by Jeff Richardson
Dec 24, 2011
FAIRBANKS — With the status of Japan’s Fukushima nuclear disaster officially downgraded to “cold shutdown” earlier this month, local scientists and public health officials say it appears Alaska has managed to escape any detectable radioactive fallout.
The Fukushima crisis, triggered by an earthquake and the resulting tsunami in March, was the worst nuclear disaster in the past quarter-century.
The Fukushima downgrade, which the Japanese government announced last Friday, doesn’t mean the damaged plant is cleaned up and decommissioned, only that it had reached a level where it could be considered stable. It could take as long as 40 years to fully decommission the plant, a process that will include developing robots to remove spent rods and molten fuel from the reactors.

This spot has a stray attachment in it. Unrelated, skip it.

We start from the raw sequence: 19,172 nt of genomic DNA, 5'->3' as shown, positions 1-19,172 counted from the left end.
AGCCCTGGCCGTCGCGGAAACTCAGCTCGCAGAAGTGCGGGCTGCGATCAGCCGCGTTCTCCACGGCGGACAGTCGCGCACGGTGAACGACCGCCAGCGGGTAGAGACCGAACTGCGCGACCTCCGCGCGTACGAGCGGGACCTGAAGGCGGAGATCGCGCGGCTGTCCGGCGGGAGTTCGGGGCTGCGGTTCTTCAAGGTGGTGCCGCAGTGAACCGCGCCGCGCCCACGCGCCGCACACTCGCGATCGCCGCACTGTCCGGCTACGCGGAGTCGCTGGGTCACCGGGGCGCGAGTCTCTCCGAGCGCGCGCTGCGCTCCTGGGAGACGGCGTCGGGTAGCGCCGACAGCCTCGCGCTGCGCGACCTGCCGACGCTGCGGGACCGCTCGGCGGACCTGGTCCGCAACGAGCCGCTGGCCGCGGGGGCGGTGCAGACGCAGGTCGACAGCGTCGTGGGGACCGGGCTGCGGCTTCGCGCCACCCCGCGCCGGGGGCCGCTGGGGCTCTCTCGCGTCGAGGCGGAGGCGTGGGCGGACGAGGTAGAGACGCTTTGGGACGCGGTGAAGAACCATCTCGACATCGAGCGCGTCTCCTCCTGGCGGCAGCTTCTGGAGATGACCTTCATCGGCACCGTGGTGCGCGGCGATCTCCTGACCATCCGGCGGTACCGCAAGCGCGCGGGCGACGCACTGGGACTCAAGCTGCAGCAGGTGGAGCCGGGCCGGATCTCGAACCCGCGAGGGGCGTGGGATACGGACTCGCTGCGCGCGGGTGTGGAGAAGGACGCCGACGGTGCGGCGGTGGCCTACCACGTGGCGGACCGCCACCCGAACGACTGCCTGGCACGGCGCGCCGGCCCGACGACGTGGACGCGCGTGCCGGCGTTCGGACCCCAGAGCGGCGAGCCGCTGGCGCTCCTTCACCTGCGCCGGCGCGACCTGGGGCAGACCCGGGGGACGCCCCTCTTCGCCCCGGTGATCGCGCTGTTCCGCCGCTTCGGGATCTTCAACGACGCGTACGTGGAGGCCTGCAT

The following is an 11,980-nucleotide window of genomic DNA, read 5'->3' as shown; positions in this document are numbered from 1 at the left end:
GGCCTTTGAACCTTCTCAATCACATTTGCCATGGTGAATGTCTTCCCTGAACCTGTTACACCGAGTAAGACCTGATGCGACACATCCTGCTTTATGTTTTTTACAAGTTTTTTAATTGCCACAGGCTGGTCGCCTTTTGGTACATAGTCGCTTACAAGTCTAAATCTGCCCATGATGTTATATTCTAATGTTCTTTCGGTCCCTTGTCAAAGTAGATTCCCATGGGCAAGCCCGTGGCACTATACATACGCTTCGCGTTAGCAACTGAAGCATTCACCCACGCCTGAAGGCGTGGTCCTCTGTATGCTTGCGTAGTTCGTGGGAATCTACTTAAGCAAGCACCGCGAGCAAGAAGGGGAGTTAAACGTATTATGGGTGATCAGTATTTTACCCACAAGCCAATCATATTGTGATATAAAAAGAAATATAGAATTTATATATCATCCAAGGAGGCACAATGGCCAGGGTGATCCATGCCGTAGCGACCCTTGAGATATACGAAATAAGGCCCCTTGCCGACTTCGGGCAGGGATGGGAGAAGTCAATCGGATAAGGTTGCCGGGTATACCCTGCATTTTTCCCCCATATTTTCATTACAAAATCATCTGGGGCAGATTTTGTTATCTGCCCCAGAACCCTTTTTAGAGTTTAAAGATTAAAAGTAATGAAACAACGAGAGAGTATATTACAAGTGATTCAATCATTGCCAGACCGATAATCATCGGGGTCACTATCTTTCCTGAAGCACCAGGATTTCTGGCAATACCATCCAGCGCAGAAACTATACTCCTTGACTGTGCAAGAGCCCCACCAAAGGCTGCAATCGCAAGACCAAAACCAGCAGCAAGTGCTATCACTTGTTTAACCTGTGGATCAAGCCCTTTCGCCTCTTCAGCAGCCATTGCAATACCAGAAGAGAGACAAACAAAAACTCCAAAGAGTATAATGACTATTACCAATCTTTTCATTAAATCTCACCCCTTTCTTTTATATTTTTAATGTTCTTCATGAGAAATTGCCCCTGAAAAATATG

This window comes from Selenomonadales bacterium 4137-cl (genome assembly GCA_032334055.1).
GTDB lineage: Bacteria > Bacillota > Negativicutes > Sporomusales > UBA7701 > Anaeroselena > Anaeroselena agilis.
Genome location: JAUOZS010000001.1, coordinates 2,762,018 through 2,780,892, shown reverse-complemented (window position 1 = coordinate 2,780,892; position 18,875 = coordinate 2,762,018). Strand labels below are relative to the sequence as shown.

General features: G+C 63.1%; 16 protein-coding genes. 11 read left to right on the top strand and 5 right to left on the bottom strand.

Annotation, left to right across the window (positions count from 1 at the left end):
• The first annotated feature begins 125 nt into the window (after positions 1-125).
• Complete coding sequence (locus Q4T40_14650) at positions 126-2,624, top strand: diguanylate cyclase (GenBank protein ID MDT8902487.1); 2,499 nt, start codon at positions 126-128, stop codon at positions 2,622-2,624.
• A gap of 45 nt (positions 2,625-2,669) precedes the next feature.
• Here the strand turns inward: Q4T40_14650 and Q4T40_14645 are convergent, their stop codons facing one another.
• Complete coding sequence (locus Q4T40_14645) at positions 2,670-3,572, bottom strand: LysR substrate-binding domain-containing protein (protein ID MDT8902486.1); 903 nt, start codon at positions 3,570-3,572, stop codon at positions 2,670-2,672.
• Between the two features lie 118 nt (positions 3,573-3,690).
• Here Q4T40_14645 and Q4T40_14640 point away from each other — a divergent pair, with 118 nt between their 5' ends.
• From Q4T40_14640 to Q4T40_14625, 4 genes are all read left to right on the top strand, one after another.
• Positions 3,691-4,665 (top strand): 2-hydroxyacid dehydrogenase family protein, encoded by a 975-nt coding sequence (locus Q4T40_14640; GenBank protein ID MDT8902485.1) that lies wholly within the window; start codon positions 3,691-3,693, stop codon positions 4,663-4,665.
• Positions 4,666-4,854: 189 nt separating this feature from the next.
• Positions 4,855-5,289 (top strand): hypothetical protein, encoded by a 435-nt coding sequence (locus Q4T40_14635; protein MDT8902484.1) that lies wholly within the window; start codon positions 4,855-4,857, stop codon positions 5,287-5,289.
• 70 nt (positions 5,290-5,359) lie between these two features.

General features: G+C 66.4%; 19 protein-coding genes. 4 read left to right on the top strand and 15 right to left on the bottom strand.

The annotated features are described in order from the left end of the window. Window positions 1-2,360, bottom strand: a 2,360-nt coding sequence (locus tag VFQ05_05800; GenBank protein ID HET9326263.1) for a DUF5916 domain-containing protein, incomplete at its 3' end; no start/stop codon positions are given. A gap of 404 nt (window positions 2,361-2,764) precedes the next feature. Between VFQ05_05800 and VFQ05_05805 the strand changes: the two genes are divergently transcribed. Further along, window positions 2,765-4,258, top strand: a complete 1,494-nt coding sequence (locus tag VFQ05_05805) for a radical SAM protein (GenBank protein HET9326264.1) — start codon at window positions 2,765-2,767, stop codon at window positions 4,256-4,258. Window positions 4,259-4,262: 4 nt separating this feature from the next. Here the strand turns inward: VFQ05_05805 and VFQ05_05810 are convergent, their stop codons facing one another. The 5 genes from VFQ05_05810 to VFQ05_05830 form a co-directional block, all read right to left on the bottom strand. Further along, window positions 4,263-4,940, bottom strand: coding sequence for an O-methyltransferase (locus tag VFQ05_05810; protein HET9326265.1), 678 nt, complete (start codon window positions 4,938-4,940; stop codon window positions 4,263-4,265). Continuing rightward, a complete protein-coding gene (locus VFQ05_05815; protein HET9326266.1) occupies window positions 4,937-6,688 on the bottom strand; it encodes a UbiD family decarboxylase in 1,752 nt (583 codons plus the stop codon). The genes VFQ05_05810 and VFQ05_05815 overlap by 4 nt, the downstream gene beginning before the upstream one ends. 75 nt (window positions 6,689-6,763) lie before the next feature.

Although fallout from the plant drifted over much of the Lower 48 in the weeks after the disaster, officials say Alaska was spared by beneficial weather patterns.
Clyde Pearce, a radiation inspector with the Alaska Division of Public Health, said the global jet stream after the March reactor accident consistently steered fallout south of Alaska. He said
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